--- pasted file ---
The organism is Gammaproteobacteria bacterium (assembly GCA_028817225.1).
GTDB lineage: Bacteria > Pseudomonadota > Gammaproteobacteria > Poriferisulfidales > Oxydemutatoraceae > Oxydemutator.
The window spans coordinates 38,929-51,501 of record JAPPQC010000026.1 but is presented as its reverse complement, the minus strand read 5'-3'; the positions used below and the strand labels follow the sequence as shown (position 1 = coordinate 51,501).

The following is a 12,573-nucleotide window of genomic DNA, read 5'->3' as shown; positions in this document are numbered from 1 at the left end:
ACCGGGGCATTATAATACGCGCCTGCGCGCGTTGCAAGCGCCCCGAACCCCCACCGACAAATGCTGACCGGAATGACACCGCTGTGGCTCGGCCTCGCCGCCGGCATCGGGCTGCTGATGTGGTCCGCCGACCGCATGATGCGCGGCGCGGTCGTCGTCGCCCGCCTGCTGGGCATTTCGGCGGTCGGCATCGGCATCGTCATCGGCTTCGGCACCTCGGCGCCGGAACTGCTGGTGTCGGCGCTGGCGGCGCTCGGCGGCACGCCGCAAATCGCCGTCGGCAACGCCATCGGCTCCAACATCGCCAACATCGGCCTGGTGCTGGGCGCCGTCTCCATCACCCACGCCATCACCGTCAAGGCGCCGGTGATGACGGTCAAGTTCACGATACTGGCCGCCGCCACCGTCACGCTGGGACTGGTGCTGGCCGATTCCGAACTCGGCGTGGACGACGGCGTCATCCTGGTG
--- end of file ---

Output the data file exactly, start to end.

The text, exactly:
The organism is Gammaproteobacteria bacterium (assembly GCA_028817225.1).
GTDB lineage: Bacteria > Pseudomonadota > Gammaproteobacteria > Poriferisulfidales > Oxydemutatoraceae > Oxydemutator.
The window spans coordinates 38,929-51,501 of record JAPPQC010000026.1 but is presented as its reverse complement, the minus strand read 5'-3'; the positions used below and the strand labels follow the sequence as shown (position 1 = coordinate 51,501).

The following is a 12,573-nucleotide window of genomic DNA, read 5'->3' as shown; positions in this document are numbered from 1 at the left end:
ACCGGGGCATTATAATACGCGCCTGCGCGCGTTGCAAGCGCCCCGAACCCCCACCGACAAATGCTGACCGGAATGACACCGCTGTGGCTCGGCCTCGCCGCCGGCATCGGGCTGCTGATGTGGTCCGCCGACCGCATGATGCGCGGCGCGGTCGTCGTCGCCCGCCTGCTGGGCATTTCGGCGGTCGGCATCGGCATCGTCATCGGCTTCGGCACCTCGGCGCCGGAACTGCTGGTGTCGGCGCTGGCGGCGCTCGGCGGCACGCCGCAAATCGCCGTCGGCAACGCCATCGGCTCCAACATCGCCAACATCGGCCTGGTGCTGGGCGCCGTCTCCATCACCCACGCCATCACCGTCAAGGCGCCGGTGATGACGGTCAAGTTCACGATACTGGCCGCCGCCACCGTCACGCTGGGACTGGTGCTGGCCGATTCCGAACTCGGCGTGGACGACGGCGTCATCCTGGTG